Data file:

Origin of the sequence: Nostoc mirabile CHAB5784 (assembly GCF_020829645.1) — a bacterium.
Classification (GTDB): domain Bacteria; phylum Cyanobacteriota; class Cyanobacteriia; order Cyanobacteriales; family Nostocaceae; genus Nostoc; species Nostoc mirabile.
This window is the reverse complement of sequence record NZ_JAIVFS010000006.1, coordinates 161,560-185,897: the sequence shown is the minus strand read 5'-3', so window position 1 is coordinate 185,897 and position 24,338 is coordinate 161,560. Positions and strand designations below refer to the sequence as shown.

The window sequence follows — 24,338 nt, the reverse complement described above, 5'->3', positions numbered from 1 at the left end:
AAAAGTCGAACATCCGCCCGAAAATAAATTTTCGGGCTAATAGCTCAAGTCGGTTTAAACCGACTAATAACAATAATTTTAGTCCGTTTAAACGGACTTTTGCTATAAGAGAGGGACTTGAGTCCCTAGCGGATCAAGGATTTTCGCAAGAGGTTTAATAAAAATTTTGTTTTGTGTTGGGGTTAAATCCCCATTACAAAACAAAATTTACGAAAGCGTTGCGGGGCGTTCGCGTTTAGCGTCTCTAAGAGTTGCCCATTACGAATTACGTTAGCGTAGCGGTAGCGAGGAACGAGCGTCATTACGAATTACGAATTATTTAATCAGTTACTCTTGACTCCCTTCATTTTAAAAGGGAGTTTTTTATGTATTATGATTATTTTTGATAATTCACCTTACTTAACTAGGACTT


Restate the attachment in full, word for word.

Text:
Origin of the sequence: Nostoc mirabile CHAB5784 (assembly GCF_020829645.1) — a bacterium.
Classification (GTDB): domain Bacteria; phylum Cyanobacteriota; class Cyanobacteriia; order Cyanobacteriales; family Nostocaceae; genus Nostoc; species Nostoc mirabile.
This window is the reverse complement of sequence record NZ_JAIVFS010000006.1, coordinates 161,560-185,897: the sequence shown is the minus strand read 5'-3', so window position 1 is coordinate 185,897 and position 24,338 is coordinate 161,560. Positions and strand designations below refer to the sequence as shown.

The window sequence follows — 24,338 nt, the reverse complement described above, 5'->3', positions numbered from 1 at the left end:
AAAAGTCGAACATCCGCCCGAAAATAAATTTTCGGGCTAATAGCTCAAGTCGGTTTAAACCGACTAATAACAATAATTTTAGTCCGTTTAAACGGACTTTTGCTATAAGAGAGGGACTTGAGTCCCTAGCGGATCAAGGATTTTCGCAAGAGGTTTAATAAAAATTTTGTTTTGTGTTGGGGTTAAATCCCCATTACAAAACAAAATTTACGAAAGCGTTGCGGGGCGTTCGCGTTTAGCGTCTCTAAGAGTTGCCCATTACGAATTACGTTAGCGTAGCGGTAGCGAGGAACGAGCGTCATTACGAATTACGAATTATTTAATCAGTTACTCTTGACTCCCTTCATTTTAAAAGGGAGTTTTTTATGTATTATGATTATTTTTGATAATTCACCTTACTTAACTAGGACTT